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A Carl Strauss Gem in Indian Hill
Photograph by William Manning
It’s a pretty big deal when your house is designed by one high-profile architect; John and Farah Palmer’s Indian Hill home showcases the handiwork of two: Carl Strauss and John Senhauser.
Designed by Carl Strauss for Snowden Rowe in 1969, the home was originally several shades of brown, both inside and out, and sat on a much larger parcel of land. By the time the Palmers bought it in 1998, all but 6.2 acres had been sold off or donated (which is how both Annesdale Drive and the Rowe Arboretum came to be) and additions had been tacked on to either end. There were also vines growing along interior walls and mushrooms in the carpet.
Enter architect John Senhauser. Armed with a sizable respect for Strauss, Senhauser spent 18 months painstakingly redesigning this MCM gem under Farah’s knowledgeable and watchful eye. The resulting structure—on the market today for $3.5 million—represents a successful marriage of both architects’ work and the current homeowners’ vision.
Strauss’ original second floor entry, his concrete-and-copper wall fountain behind the main stair, and his signature repeating archways are as beautiful and inspiring today as ever. Senhauser’s redesigned main staircase (now metal spiral instead of bulky wood), updated billiard room and bar area, and sleek kitchen, all carry the home gracefully into the 21st century. Senhauser, who won state and local AIA awards for this project, has likened his work here numerous times to “replacing the lining of a classic jacket.”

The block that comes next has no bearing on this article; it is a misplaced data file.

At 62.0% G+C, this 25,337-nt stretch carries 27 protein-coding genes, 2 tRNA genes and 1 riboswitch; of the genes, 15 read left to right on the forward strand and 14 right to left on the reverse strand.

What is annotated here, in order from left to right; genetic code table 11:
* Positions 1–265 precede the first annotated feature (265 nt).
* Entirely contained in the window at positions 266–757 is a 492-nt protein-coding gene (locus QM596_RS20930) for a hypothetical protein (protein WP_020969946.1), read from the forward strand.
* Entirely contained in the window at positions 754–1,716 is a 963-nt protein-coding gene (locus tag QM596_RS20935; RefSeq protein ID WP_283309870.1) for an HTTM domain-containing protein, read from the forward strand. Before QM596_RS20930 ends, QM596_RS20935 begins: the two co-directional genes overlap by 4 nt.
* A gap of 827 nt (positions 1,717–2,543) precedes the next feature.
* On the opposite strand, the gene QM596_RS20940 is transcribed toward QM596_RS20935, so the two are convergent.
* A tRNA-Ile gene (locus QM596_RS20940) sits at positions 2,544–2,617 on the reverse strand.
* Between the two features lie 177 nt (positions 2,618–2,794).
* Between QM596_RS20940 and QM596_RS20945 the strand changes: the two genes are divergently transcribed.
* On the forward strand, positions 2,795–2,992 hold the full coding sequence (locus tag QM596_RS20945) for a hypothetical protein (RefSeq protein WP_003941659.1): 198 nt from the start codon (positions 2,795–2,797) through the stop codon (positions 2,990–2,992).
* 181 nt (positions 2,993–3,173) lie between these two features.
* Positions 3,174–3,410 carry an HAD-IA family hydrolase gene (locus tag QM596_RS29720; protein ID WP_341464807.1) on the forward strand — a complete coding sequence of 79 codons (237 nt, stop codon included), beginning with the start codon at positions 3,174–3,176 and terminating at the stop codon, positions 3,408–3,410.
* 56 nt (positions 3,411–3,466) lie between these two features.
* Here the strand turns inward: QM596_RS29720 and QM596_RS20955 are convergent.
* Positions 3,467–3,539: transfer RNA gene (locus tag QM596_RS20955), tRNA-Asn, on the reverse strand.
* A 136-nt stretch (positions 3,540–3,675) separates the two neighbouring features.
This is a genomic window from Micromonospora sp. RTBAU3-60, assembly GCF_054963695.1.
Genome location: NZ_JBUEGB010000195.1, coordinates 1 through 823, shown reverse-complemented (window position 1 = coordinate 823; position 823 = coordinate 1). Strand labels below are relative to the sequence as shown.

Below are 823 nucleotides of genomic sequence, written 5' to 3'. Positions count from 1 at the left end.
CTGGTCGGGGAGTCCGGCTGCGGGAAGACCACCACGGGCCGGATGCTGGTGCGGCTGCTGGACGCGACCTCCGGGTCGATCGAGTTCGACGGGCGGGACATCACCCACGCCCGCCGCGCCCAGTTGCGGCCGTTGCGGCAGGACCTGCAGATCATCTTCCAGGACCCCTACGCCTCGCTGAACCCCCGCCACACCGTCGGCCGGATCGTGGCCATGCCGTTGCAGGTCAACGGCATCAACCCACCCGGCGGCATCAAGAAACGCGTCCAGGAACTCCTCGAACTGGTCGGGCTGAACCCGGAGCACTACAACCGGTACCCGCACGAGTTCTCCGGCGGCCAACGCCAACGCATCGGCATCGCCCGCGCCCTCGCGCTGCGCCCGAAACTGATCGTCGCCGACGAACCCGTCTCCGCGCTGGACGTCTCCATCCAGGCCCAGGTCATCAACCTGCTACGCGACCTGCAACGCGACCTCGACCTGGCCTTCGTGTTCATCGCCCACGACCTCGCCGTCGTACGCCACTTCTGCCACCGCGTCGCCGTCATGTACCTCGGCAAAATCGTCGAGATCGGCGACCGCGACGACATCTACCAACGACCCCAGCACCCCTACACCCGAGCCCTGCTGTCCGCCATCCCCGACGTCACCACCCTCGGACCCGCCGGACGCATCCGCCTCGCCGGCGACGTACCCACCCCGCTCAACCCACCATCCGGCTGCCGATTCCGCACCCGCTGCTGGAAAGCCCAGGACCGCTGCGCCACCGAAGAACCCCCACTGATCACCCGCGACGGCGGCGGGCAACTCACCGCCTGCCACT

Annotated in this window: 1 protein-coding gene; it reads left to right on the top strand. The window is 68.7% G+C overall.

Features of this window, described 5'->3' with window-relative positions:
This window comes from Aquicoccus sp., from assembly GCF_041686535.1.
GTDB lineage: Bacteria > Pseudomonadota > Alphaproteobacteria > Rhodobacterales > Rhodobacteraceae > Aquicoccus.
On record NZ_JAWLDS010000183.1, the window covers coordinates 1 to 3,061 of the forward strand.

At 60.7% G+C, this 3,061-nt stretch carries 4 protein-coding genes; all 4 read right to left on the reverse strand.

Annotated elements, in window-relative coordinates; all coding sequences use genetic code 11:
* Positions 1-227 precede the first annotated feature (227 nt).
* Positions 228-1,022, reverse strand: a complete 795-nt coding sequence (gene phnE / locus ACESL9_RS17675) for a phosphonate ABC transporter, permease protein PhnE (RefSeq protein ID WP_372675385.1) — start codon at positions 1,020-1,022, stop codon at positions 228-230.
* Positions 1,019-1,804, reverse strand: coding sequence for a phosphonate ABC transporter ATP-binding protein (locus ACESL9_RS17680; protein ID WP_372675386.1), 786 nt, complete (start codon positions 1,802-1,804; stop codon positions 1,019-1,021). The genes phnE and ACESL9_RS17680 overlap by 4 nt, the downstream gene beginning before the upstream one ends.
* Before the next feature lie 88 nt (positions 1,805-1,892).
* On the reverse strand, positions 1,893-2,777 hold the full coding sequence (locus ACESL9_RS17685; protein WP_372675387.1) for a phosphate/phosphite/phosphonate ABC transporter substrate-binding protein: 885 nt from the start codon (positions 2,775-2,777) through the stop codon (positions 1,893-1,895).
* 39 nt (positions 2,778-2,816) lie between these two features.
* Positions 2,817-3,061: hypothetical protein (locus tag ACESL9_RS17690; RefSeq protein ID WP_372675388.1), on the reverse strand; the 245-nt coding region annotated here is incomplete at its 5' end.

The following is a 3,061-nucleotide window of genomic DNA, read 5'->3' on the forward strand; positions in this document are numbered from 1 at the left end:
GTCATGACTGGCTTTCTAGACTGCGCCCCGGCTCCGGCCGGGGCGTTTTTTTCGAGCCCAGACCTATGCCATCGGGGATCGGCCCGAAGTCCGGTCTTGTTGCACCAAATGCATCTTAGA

Strauss, who died in 2002, was able to visit the house once after Senhauser’s extensive re-do. “He was very positive about the renovation,” says Alexander Christoforidis, an associate professor of architecture and urban planning at UC and principal at Synthesis Architecture who worked with Strauss. He didn’t even mind the all-white paint job. After all, Senhauser’s updates insured that Strauss’ vision will likely live on, and thrive, through post-modernism and beyond.
Originally published in the July 2014 issue.